Several examples should seal the deal.

Our first example is Paul Simon: a bio-bibliography. The work includes a brief biography of this 20th-century American singer and songwriter, followed by an extensive general bibliography, a discography, a composition list, various indexes, etc. We therefore class the work, as accurately reflected by its subtitle, as a biobibliography, that is, in the number for the subject with which Paul Simon is associated, plus notation T1—092. This gives us 782.42164092 Biography of Western popular songs (built from 782.42 Songs, plus notation 164 from 781.64 Western popular music, following the directions at 782.1–782.4, plus notation T1—092 Biography).

The second example is A Kafka bibliography, 1908-1976. Containing no substantial biographical material, the work is a personal bibliography. Kafka is known as an early 20th century German-language novelist. This work is then classed in 016.833912 Bibliographies of German fiction, 1900-1945 (built with 016 Bibliographies and catalogs of works on specific subjects, plus—following the instruction at 016 to add for the specific subject—notation 833 German fiction, plus notation 912, 1900-1945 from the period table under 831-838 Subdivisions for specific forms of German literature, following the instructions at Table 3A Subdivisions for Works by or about Individual Authors).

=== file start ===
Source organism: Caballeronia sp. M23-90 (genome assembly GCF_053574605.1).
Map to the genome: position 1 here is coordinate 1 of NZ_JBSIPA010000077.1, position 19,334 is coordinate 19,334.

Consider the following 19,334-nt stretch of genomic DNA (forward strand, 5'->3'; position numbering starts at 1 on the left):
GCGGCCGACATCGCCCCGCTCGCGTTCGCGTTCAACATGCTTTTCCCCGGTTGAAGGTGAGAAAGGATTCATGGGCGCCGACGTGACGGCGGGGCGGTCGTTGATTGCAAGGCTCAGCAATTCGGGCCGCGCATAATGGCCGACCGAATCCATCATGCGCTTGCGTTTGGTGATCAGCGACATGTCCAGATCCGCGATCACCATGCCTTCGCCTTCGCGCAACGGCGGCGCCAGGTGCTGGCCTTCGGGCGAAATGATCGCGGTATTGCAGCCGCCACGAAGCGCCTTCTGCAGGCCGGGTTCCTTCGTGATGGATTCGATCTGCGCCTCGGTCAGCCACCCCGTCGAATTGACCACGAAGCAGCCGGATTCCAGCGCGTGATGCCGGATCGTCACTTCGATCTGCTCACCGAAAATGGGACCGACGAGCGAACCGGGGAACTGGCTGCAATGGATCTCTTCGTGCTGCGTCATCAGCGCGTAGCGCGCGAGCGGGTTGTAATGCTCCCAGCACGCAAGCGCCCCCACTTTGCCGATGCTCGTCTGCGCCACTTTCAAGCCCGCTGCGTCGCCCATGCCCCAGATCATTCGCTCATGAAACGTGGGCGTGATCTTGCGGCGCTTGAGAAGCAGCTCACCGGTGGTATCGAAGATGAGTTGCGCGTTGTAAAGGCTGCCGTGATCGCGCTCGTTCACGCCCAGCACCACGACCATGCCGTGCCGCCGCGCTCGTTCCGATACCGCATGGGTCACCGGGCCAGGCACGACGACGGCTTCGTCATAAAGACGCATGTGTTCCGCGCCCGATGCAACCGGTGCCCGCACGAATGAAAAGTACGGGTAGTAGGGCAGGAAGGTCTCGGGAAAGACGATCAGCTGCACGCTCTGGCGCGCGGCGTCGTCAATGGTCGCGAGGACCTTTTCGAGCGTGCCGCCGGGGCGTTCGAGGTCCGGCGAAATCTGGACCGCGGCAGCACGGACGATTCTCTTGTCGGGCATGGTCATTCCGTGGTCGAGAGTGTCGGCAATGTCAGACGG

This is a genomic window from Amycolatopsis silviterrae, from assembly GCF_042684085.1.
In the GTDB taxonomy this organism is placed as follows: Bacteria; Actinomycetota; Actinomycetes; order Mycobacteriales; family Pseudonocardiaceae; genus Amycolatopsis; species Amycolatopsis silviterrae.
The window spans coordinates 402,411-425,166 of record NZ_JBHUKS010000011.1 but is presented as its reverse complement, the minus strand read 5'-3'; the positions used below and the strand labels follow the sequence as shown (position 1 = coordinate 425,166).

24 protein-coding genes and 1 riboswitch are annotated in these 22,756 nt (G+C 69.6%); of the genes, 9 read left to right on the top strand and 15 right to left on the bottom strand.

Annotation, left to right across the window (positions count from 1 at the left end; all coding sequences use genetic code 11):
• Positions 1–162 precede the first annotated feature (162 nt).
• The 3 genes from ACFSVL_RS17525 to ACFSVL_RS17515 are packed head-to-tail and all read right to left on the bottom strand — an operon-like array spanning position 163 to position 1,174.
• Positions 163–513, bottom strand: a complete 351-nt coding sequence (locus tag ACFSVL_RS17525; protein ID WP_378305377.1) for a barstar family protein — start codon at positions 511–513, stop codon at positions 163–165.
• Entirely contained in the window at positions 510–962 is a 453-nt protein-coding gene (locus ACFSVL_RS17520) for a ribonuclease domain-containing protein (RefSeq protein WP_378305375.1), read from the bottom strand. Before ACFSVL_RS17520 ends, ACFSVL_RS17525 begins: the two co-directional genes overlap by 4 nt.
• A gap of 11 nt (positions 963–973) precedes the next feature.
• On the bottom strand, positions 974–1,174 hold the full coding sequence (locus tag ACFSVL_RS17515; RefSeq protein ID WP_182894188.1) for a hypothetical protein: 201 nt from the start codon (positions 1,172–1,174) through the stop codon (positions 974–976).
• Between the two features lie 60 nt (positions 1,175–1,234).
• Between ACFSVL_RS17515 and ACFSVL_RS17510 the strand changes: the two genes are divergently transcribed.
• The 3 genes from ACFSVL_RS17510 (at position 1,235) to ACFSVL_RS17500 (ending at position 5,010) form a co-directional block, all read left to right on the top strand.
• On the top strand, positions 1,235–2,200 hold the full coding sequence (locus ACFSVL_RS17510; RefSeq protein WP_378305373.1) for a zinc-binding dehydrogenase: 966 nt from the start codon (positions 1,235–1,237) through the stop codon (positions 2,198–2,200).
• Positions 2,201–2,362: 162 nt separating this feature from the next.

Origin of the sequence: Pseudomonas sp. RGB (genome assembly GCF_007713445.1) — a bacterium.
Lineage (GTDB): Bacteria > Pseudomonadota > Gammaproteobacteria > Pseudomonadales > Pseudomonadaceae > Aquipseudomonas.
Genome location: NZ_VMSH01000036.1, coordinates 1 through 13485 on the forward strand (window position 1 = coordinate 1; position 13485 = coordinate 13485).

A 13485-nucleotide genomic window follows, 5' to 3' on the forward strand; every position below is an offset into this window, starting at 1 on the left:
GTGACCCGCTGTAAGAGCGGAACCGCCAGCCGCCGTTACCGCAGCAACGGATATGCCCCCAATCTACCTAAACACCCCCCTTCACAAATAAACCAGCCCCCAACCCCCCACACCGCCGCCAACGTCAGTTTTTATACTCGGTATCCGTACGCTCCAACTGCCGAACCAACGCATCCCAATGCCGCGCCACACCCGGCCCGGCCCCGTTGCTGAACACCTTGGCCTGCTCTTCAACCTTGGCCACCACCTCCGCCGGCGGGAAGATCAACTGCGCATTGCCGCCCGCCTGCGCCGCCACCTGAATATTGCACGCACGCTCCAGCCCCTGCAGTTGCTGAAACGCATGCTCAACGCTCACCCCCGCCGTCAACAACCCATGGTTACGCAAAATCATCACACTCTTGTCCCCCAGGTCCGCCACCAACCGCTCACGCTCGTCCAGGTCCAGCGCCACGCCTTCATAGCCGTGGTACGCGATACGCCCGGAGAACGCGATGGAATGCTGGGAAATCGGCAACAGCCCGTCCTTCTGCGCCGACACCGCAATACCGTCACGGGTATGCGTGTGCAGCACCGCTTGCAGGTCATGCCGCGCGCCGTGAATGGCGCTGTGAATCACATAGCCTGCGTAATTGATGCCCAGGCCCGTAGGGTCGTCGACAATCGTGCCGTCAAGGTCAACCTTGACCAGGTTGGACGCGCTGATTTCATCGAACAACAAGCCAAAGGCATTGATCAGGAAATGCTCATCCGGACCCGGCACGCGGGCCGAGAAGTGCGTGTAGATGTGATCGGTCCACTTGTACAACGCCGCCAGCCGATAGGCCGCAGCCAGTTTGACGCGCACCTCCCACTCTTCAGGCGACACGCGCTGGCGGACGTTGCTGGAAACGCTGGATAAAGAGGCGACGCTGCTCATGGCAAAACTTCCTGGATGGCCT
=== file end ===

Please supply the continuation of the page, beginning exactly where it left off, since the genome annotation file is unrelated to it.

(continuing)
What if the person who is the focus of the biobibliography or personal bibliography is associated with more than one subject? Can he or she still be clearly associated with a specific subject? Yes, even though someone may be known for his or her work in several fields, that person may still be clearly associated with only one of those subjects. Such is the case with Winston Churchill, who was a military officer, a historian, and a writer (having won the Nobel Prize in literature), but who is best known as a statesman. With that background in mind, our third example is A bibliography of the works of Sir Winston Churchill. Inasmuch as the work includes no substantial biographical material, the work is classed as a personal bibliography in 016.941084 Bibliographies of history of Great Britain, 1936–1945 (built with 016 Bibliographies and catalogs of works on specific subjects, plus notation 941.084 History of Great Britain, 1936–1945, following the add instruction at 016). The time period 1936-1945 is chosen because Churchill’s prime ministership of the United Kingdom from 1940 to 1945 represents the foremost of his many contributions to British history.